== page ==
Ilya Kabakov: The Toilet in the Corner, Sprovieri
History, it would seem, has overtaken Ilya Kabakov, Russia’s most famous contemporary artist. His work expanded the language of installation art and had a major impact on scores of young Western conceptual artists, including Mike Nelson, a Turner Prize nominee last year. However, his almost exclusive focus on the conditions of life in Soviet Russia threatens to condemn his work to being of only historical interest.
His installations present visual slices of Soviet life, in the form of faithful, life-size recreations of domestic scenes. They are like theatrical sets that, without the need of actors, tell their own story — of the tragic-comic struggle of “lonely little people” to break free from the repression of Soviet society. Human activity is revealed only by the detritus that it leaves behind.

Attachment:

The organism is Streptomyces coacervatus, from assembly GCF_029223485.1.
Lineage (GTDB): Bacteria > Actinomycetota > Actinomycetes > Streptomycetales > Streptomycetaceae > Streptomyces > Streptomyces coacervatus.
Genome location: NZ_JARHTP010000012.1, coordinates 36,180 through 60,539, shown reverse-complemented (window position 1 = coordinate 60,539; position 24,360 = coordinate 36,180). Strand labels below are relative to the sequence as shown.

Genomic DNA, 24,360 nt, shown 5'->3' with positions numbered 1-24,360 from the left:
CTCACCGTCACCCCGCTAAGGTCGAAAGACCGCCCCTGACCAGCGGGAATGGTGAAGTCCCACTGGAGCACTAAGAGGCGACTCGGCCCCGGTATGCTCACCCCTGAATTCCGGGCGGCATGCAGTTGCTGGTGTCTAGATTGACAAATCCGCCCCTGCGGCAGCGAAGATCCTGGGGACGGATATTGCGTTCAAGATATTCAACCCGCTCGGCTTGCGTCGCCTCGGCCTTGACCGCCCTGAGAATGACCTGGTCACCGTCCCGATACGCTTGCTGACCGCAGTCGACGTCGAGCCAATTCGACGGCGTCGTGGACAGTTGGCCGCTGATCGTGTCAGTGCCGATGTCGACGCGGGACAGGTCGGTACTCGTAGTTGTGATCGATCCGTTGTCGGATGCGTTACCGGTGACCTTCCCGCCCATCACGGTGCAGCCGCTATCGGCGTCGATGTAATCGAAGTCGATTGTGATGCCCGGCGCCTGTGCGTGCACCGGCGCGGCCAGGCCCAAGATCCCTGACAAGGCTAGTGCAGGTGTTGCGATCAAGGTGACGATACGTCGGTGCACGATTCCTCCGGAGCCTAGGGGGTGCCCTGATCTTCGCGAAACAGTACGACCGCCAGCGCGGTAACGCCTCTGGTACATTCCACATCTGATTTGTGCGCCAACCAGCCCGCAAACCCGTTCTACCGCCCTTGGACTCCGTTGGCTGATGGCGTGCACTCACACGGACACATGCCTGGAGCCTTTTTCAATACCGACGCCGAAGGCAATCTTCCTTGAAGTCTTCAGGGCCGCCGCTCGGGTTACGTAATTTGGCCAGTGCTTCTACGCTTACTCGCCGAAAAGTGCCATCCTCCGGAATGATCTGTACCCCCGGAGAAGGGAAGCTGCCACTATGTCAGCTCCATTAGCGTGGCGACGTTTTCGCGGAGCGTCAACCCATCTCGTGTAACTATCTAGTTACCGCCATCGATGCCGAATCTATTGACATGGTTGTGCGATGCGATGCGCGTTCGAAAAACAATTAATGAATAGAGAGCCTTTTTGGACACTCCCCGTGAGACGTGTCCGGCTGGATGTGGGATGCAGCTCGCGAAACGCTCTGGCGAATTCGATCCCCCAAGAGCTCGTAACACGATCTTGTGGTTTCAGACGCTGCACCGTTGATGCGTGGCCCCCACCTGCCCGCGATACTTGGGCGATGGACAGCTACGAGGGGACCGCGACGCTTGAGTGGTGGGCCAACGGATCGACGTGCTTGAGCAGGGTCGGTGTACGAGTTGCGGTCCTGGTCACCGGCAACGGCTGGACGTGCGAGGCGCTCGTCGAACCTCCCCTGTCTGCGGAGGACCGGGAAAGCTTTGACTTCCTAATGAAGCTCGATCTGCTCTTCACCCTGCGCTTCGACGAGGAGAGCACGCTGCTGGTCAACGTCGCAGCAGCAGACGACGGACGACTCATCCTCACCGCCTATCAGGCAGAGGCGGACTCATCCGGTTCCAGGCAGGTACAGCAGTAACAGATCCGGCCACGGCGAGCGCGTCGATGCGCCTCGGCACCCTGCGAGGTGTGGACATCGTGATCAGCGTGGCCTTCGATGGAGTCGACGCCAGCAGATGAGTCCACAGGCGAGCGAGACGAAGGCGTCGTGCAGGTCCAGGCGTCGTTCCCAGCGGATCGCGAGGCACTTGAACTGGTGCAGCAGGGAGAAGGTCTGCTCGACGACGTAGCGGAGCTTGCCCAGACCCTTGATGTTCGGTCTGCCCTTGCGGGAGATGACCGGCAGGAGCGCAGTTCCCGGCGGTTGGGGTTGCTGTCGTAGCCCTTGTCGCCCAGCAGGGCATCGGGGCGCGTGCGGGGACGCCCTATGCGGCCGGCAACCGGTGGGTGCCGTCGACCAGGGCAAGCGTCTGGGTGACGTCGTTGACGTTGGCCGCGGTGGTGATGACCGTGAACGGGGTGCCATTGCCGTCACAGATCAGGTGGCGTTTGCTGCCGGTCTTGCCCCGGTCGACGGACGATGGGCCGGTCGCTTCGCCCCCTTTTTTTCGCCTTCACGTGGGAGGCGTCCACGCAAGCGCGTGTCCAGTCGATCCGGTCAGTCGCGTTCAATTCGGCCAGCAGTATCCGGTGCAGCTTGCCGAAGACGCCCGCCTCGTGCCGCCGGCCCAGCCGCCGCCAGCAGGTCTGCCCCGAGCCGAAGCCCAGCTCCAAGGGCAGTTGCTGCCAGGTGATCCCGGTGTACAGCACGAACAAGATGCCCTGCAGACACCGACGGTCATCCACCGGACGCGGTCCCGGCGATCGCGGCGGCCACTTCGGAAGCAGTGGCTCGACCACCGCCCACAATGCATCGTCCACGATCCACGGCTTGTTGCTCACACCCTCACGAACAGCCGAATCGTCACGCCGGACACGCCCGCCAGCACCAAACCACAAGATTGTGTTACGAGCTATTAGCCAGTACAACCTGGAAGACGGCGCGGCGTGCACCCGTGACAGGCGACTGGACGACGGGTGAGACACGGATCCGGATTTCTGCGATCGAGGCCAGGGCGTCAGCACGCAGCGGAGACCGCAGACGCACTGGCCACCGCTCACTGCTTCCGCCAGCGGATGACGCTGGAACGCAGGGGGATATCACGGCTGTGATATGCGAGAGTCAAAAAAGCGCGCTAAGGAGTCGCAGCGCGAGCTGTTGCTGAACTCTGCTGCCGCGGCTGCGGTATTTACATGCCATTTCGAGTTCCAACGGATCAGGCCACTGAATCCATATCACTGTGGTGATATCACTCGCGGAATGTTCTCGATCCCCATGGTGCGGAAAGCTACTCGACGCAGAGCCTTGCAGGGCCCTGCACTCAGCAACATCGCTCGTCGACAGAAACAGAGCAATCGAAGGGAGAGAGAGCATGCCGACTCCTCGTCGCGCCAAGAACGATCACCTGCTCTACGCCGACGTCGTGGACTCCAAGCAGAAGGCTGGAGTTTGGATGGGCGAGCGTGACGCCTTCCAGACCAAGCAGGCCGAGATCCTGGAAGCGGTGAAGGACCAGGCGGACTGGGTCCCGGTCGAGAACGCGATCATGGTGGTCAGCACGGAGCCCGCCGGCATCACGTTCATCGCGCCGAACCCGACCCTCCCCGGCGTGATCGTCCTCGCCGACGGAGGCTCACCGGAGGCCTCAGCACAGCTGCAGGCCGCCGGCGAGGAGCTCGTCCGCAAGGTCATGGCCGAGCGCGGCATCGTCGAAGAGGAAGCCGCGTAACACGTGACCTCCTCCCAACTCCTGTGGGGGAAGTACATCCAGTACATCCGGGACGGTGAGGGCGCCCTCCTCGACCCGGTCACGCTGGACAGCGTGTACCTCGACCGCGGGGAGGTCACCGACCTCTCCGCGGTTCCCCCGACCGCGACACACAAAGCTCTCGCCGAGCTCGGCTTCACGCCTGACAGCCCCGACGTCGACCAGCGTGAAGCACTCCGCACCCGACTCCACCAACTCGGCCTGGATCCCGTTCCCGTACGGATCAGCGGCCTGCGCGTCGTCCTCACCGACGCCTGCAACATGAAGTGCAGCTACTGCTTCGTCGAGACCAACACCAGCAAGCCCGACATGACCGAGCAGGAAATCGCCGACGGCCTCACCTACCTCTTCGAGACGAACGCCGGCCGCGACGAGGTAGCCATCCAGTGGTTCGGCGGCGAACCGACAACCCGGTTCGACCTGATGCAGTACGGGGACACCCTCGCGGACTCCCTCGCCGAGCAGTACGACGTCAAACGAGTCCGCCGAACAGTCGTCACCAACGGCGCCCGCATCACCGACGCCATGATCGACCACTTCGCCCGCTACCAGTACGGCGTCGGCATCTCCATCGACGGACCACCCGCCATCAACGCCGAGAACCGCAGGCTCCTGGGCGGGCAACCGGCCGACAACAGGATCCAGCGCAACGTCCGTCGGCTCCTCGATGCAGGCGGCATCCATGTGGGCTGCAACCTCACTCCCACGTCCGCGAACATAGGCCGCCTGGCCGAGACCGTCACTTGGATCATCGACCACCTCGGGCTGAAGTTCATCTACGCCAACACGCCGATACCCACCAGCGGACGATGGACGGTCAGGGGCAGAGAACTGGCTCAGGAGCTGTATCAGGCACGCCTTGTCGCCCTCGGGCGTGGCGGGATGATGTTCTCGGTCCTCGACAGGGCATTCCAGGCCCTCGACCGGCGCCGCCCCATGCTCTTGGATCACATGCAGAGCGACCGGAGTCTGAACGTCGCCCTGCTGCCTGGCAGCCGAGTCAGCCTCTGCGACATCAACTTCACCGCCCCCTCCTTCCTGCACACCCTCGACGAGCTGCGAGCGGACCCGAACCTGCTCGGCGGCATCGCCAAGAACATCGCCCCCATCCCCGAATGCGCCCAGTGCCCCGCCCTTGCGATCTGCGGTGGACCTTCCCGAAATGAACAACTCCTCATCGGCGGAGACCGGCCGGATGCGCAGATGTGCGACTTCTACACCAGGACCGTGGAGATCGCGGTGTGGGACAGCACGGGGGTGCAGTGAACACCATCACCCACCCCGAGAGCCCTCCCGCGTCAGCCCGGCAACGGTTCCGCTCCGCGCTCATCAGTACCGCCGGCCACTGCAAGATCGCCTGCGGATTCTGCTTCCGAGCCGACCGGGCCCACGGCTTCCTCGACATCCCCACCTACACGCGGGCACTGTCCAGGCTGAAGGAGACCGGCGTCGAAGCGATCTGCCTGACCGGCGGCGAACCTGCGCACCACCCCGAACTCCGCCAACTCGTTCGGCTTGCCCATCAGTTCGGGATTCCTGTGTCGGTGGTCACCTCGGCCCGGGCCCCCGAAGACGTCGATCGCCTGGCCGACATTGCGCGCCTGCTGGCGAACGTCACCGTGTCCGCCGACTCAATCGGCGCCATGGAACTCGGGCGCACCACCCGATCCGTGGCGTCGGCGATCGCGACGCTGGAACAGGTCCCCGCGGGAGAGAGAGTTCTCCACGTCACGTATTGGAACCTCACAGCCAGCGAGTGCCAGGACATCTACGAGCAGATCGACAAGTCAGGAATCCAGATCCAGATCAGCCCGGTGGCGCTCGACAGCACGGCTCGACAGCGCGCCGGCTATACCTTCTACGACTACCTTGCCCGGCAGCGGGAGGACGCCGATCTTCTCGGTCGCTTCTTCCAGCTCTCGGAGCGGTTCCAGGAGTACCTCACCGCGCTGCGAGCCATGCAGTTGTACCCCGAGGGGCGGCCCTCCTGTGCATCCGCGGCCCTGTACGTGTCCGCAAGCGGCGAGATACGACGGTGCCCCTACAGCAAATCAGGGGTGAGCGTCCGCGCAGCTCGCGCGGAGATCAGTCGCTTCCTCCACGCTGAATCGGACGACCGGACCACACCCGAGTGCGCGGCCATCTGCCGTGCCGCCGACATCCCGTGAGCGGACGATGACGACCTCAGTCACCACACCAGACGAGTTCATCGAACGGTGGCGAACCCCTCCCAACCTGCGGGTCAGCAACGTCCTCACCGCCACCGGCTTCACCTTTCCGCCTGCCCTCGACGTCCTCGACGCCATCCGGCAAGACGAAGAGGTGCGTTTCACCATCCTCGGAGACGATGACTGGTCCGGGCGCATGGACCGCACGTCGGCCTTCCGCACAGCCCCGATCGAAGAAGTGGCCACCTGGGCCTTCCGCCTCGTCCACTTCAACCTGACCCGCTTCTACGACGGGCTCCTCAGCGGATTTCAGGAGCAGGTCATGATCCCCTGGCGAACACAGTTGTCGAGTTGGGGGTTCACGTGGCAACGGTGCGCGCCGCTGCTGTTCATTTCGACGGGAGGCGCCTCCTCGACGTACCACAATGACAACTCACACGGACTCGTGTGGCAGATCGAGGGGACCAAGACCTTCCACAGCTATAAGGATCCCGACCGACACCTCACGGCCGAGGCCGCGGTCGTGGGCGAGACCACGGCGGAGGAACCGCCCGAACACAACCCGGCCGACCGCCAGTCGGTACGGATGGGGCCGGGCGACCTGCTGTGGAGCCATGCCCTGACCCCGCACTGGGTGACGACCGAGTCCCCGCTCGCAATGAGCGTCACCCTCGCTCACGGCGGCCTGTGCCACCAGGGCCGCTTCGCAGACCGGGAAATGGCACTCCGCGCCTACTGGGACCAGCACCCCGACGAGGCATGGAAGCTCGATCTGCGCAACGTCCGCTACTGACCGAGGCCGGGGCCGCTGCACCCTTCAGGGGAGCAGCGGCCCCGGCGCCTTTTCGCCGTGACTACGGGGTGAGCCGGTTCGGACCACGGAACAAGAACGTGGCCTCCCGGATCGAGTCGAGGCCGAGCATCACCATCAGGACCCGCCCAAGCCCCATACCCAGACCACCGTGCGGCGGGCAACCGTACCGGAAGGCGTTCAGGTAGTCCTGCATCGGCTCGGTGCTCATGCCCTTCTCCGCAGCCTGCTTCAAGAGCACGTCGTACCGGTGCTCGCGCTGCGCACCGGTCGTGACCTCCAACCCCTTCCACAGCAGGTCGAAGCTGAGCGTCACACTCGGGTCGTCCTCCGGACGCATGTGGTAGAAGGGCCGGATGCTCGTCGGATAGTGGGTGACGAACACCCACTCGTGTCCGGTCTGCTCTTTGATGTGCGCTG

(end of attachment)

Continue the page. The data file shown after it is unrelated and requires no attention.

The eponymous piece The Toilet In The Corner consists of an old set of frayed double doors, crudely inscribed with the Russian word for toilet, set into the far corner of the gallery. From behind the doors, light shines from a bare bulb and the sound of a man is heard, singing low, sad Russian folk songs. A simple, comic and melancholy work, it presents the toilet as the last sanctuary for the individual in Soviet Russia, although even there he could be heard by his neighbours.
The walls are adorned by legends spelt out in little plastic flies, saying: “We are ready to fly” and “The order is the main thing”. The fly is Kabakov’s visual shorthand for the repressed Russian, both mocking and celebrating the plight of those powerless to change their circumstances.
In a society where freedom is equated with the largely illusory power of consumer choice, our power to escape our circumstances is more constrained than we are led to believe. Thus this work addresses a historical problem that remains very much of the moment.
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